M E M O
TO: Joint Procedure Committee
FROM: Gerhard Raedeke
RE: Rule 32, N.D.R.Crim.P.; Sentence and Judgment
Rule 32, N.D.R.Crim.P., needs to be be amended to clarify whether presentence investigation reports are open to the public for inspection. The Committee has considered the issue, but has not yet decided how the confidentiality of presentence investigation reports should be defined.
Generally, under Administrative Rule 41, judicial system records are open to the public for inspection. However, the Appendix to AR 41 indicates Rule 32 provides for confidentiality of presentence investigation reports. Likewise, as amended in the 1997 legislative session, Section 12-47-36, N.D.C.C., defines the confidentiality of presentence investigation reports by deferring to Rule 32. The problem and source of confusion is that Rule 32 does not address whether the public has a right to inspect the presentence investigation report.
Currently, Rule 32 only addresses inspection of the presentence investigation report by the defendant. The Rule provides the defendant is to be provided with a copy of the report unless the report contains harmful information. The Rule does not address whether the public has a right to inspect the presentence
The Committee has already rejected two proposals addressing the confidentiality of presentence investigation reports. First, the Committee rejected a proposal which would have allowed public inspection of the presentence investigation report. Sensitive or potentially harmful information would have been located in an addendum that would have been confidential as to both the public and the parties. Committee members were critical of treating the public and the parties equally. They thought the parties should have a greater right of inspection than the public.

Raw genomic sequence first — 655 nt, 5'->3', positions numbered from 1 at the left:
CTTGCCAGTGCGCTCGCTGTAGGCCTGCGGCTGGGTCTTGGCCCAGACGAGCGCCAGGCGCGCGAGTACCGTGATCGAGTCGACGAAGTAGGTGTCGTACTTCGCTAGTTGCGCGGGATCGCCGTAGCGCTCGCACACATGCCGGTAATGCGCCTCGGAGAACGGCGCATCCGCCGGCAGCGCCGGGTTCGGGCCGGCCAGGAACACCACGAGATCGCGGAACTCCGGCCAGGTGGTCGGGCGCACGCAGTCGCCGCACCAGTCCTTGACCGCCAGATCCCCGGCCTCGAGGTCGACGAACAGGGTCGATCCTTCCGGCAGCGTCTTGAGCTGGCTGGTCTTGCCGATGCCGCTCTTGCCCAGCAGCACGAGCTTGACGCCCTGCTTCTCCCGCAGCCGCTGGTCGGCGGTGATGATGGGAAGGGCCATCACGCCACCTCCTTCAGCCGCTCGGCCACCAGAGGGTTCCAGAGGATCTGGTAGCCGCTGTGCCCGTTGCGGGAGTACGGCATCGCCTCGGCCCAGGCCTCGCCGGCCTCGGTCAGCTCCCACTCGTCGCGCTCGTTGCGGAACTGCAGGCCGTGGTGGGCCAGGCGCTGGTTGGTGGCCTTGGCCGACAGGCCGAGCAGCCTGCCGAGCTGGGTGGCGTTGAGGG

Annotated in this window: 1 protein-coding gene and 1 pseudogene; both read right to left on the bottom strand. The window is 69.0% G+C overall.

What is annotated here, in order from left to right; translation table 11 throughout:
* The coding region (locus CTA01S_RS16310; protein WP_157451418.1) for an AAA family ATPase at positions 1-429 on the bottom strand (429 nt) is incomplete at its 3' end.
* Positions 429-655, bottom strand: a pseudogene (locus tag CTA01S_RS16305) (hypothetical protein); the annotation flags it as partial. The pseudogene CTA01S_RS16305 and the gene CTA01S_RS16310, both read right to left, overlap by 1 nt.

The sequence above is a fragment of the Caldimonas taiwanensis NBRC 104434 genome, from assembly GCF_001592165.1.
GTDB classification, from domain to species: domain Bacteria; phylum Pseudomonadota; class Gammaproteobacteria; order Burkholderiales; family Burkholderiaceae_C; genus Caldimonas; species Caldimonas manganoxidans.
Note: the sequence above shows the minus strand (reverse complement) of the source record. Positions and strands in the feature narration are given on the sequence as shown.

A second proposal was rejected by the Committee at the last meeting, which was submitted by the Division of Parole and Probation. The proposal would have made the presentence investigation report open for inspection by the public and the parties, but any addendum would not have been open for inspection by the public. The court would have had the option of allowing the parties to inspect any addendum.
The Committee had concerns about the parole and probation officer determining what material should be kept confidential as a consequence of being located in an addendum by the officer. Instead, the Committee indicated it was in favor of making presentence investigation reports and any addendum confidential except as disclosed in the discretion of the court.
Accordingly, as instructed by the Committee, a tentative proposal was sent to the Committee's members for preliminary review. Of the responses, 11 were in favor and 2 were opposed to the proposal. In the material following is the proposal sent to the Committee, the responses, and an alternative proposal based upon the responses.
The alternative proposal makes the presentence investigation report and addendum confidential as to the public. However, the defendant is entitled to a copy of the presentence investigation report. The defendant is also entitled to a copy of any addendum unless it contains harmful information.